There’s another much more sinister reason why you should post your vaccination card online. There are people who are actively avoiding getting the vaccine. This puts the health of the nation at serious risk if enough people refuse the vaccine. Instead of life getting back to normal, COVID-19 will become a constant in our society. Since scammers are always looking to take advantage of a situation no matter the cost to everyone else, there is a market for phony vaccination cards that can be copied from yours. This would allow the unvaccinated who are potentially carrying the disease to return to public places like job sites or schools to spread new strains of the virus to unsuspecting victims.

    You’ve already taken the first step toward helping your community get healthier. So, we hope you don’t take a step back by allowing your medical information to be made public.

     
  • Geebo 9:00 am on January 8, 2021 Permalink | Reply
    Tags: , , , , vaccines   

    Scams around the vaccine start to emerge 

    Scams around the vaccine start to emerge

    Previously, when the availability of the COVID-19 vaccine was announced, we discussed potential scams that could emerge during the rollout. Some of these scams are no longer theoretical as scammers have begun to try to find new victims.

    While each state has their own distribution schedule, one thing remains constant across the country. The COVID-19 vaccine will be afforded to most people at no cost outside a small administration fee charged by some providers. Historically, these administration fees have been largely negligible. This fact hasn’t stopped scammers from using a promise of the vaccine from stealing your money or information.

    In Missouri, scammers are posing as contact tracers and called at least one victim to tell them that the victim had been exposed at a local business. The scammer than read off the victim’d credit card number to them and asked for the three-digit security code. Legitimate contact tracers will never ask for your financial information.

    Upstate New York is said to be experiencing a similar scam. Scammers are not only posing as contact tracers, they are also asking for information such as your driver’s license number along with other identifying information. According to officials, contact tracers will only ask for your name, address, date of birth and phone number. They will never ask for your Social Security number.

    In Florida, one particular scam is disturbing. At least one scammer has been driving around in a van claiming to be from the county health department. He’s been going to people’s houses and asking residents for copies of their insurance cards in preparation for receiving the vaccine. Again, the vaccine is free and health insurance is not required to receive it.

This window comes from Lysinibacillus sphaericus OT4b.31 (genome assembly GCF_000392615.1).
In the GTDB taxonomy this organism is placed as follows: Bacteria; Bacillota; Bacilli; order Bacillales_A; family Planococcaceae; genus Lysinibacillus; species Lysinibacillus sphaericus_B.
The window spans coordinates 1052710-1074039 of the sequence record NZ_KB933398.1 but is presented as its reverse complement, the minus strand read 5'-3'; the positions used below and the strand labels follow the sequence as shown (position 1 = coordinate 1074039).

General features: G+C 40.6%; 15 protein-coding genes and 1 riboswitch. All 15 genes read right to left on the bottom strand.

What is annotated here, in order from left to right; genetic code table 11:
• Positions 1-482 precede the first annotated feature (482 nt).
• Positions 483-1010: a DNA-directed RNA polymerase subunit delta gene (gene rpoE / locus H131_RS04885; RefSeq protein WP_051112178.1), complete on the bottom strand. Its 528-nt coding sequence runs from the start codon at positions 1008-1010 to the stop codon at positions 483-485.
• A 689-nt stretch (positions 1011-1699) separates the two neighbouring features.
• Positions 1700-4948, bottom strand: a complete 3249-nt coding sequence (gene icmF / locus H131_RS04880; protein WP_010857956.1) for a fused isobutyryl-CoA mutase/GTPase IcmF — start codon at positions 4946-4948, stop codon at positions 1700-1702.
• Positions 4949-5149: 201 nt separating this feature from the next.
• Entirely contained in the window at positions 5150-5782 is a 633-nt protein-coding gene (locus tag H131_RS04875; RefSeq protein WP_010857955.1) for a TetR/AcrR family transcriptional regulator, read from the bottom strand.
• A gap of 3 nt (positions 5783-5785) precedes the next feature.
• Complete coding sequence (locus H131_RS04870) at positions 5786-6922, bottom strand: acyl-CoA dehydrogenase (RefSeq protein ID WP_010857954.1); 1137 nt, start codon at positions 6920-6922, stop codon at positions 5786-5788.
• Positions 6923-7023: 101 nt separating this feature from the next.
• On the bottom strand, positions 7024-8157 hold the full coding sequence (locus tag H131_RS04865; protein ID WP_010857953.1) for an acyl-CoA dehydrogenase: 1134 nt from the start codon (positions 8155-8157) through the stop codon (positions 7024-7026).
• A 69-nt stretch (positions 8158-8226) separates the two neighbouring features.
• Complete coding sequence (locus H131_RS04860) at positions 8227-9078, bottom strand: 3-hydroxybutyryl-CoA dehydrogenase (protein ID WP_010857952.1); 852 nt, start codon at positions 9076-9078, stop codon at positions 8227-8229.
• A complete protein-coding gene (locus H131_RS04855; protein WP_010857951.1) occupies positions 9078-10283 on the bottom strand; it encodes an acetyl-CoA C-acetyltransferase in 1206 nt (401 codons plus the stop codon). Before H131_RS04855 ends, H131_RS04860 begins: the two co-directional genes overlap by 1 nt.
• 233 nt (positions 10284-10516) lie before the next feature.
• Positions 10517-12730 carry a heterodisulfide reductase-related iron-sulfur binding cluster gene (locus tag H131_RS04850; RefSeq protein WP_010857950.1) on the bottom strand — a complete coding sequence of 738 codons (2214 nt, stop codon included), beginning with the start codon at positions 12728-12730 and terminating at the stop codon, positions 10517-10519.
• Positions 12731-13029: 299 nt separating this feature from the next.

If you have concerns about when you’ll be able to receive the vaccine you can usually check with your state or county’s health department website.

     
  • Geebo 9:00 am on December 17, 2020 Permalink | Reply
    Tags: , , , , vaccines   

    More COVID vaccine scams are on their way 

    More COVID vaccine scams are on their way

    We’ve already posted about scams that are expected to follow the COVID-19 vaccine rollout. Even more scams are now expected if they haven’t started already.

    These scams will be relatively easy to avoid if you keep one piece of information in mind. As of this posting, the vaccine can not be purchased, online or otherwise. According to the website of the Centers for Disease Control, vaccine doses purchased with U.S. taxpayer dollars will be given to the American people at no cost. However, vaccination providers will be able to charge an administration fee for giving the shot to someone. In essence, the vaccine is free outside of a small provider fee.

    However, that won’t be stopping the scammers from trying to use the fear of the virus to get you to buy vaccines they don’t really have. According to reports, scammers will be sending out phishing emails stressing how urgent it is that you should get the vaccine. These emails could look like they’re coming from legitimate organizations like the CDC, Medicare, or even your own medical provider’s office.

    As with most phishing emails, the scammers are trying to get you to click on a link contained in the email. The link will likely do one of two things. It will either take you to a fake but legitimate-looking website that asks you for personal or payment information. Or it will inject some type of malware onto your device. If you give out your information, that could lead to identity theft and fraudulent purchases. If you allow malware onto your device, that could lead to your device being scanned for your information or it could be remotely held hostage with some ransomware.